We can carry out quality assurance checks to ensure legal aid providers are delivering services efficiently and effectively, in accordance with their obligations.
Where a quality assurance check identifies that a lawyer may not be complying with their obligations, we can refer the lawyer to an audit, our complaints process, or the legal aid performance review committee.
We conduct regular audits of legal aid lawyers to assess the quality and value of the services they deliver.
Lawyers are selected for quality and value audits based on an assessment of their risk profile. Risk factors include the level legal aid earnings, numbers of legal aid cases, whether complaints or adverse comments have been substantiated and any other concerns about the provider. The number of audits we conduct each year is listed in the Ministry’s statement of intent.
Audits can include an assessment of the legal aid lawyer’s compliance with the legal aid practice standards, any conditions of their approval, the terms of the contract to provide legal aid services, and applicable Ministry policies.
We can also carry out special audits, which are in-depth examinations of a legal aid lawyer’s processes and procedures, generally in relation to specific areas of concern.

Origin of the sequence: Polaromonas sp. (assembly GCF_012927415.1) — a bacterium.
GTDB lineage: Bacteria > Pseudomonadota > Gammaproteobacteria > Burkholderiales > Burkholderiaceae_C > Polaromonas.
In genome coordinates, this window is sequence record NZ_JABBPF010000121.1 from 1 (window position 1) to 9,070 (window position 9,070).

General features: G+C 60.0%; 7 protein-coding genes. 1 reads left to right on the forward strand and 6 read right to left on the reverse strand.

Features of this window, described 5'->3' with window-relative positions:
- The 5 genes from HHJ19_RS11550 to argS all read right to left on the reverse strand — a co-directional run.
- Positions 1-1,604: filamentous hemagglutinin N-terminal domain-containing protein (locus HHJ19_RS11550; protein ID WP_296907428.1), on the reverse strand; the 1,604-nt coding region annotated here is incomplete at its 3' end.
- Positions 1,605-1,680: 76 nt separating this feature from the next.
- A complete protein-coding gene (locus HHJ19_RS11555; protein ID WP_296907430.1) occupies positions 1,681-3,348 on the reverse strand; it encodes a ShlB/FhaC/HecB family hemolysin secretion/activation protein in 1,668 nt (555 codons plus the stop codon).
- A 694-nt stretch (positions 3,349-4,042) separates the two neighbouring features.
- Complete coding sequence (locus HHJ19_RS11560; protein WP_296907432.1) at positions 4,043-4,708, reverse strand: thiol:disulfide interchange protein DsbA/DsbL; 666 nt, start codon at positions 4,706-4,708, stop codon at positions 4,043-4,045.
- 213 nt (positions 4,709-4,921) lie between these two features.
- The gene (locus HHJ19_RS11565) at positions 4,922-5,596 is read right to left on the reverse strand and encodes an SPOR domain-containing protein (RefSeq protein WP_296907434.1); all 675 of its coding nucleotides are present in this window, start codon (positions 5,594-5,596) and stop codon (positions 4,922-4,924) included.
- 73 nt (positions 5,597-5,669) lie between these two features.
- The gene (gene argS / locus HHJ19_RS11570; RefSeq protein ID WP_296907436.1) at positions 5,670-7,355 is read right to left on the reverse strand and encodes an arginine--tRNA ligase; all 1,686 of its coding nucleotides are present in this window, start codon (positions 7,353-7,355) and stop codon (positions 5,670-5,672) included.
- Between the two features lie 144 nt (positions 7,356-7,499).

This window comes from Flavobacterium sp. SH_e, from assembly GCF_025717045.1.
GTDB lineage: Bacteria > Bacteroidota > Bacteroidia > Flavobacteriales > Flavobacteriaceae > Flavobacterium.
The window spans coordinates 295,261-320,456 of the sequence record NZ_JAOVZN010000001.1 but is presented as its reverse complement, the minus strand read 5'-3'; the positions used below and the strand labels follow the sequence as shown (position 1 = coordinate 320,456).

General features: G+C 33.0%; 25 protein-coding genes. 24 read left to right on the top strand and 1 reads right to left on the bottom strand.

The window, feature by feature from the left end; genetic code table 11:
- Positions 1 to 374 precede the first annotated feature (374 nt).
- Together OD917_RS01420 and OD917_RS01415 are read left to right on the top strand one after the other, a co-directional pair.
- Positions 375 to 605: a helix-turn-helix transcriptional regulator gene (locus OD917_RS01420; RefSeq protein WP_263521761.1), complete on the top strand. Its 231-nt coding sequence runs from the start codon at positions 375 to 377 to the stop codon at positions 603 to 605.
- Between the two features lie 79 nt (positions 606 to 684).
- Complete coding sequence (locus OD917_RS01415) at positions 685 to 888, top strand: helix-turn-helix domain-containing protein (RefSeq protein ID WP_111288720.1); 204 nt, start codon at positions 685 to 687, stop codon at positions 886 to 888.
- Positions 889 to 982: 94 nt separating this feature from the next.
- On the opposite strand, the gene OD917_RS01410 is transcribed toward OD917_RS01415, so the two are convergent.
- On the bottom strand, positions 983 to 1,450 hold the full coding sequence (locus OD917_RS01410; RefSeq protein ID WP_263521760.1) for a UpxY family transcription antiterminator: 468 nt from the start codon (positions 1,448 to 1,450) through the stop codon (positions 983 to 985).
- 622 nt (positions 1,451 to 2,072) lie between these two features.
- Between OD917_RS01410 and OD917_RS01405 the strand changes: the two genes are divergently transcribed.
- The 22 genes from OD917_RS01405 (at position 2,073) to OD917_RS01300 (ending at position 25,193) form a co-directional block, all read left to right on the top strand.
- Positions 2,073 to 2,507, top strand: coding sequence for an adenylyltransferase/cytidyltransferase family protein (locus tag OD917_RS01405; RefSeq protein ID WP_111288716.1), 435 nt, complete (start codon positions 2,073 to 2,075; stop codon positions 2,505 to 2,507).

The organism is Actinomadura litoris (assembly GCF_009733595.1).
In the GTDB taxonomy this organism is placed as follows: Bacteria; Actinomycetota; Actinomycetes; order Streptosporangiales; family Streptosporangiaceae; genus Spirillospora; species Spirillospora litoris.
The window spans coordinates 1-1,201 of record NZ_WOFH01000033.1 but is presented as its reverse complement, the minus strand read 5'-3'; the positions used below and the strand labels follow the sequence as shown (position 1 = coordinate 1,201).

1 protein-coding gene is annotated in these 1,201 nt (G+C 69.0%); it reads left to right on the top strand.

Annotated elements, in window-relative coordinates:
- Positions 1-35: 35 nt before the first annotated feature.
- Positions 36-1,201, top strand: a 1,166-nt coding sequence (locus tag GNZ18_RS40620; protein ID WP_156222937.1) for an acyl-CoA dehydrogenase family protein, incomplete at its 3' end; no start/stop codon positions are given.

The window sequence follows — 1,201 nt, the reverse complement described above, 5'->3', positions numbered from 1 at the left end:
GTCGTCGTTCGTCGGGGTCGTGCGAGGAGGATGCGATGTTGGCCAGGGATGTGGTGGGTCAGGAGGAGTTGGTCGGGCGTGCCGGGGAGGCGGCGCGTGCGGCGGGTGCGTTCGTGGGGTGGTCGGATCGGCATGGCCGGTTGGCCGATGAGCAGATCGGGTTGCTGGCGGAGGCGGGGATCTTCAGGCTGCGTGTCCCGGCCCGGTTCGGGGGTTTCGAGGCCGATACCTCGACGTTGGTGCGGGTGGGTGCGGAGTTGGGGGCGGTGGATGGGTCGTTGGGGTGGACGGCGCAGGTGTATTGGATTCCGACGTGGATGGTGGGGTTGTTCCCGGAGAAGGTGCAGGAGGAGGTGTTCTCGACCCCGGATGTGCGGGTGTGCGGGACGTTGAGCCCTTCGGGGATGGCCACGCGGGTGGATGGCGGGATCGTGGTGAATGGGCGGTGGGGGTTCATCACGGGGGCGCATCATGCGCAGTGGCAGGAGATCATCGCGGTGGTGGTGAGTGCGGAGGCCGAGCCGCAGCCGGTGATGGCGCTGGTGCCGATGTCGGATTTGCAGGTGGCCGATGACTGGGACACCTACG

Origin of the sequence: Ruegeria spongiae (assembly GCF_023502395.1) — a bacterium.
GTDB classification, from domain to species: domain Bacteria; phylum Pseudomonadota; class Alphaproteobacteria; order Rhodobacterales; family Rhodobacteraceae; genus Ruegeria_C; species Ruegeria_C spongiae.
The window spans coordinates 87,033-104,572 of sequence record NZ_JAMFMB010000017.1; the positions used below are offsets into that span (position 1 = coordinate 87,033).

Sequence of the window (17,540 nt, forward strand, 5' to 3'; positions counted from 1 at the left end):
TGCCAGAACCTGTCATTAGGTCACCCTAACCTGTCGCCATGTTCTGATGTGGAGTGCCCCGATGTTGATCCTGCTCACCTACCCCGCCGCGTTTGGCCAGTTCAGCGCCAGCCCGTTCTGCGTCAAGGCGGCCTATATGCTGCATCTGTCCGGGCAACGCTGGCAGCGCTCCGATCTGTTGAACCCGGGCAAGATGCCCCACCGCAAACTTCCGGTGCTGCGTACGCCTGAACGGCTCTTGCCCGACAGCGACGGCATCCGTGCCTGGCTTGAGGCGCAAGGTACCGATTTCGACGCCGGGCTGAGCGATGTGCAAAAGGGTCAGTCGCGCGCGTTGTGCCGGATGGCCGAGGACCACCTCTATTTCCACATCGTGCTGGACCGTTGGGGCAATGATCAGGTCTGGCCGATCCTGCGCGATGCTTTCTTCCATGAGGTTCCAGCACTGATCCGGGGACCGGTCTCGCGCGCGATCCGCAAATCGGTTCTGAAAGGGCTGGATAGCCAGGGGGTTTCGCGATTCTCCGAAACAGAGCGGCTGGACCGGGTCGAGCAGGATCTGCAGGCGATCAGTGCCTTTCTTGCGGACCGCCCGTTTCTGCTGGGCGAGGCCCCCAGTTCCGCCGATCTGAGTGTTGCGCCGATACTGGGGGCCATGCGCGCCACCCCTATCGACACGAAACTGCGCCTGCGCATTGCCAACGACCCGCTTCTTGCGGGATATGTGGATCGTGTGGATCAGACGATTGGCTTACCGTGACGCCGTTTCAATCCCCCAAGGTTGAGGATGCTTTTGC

The audit and monitoring policy describes the Ministry’s auditing and processes.
Terms of reference for quality and value audits [PDF, 820 KB] sets out the standard terms of reference for an audit of the quality and value of legal services.
In 2015 we published a report entitled High Quality Legal Aid Services - Good Practice Themes from Audits. This report presents results from audits of legal aid lawyers undertaken between 1 July 2014 and 30 June 2015, focusing on the 31 reports with ‘excellent’ and ‘very good’ results. We chose to focus on the best results because we wanted to provide positive feedback to the legal profession in order to acknowledge and reinforce evidence-based good practice.
Our Provider Services team undertook a qualitative analysis of the excellent and very good audit reports. What emerged was the set of recurrent good practice themes. These themes describe good legal aid practice and what high quality looks like, in the collective view of our auditors.
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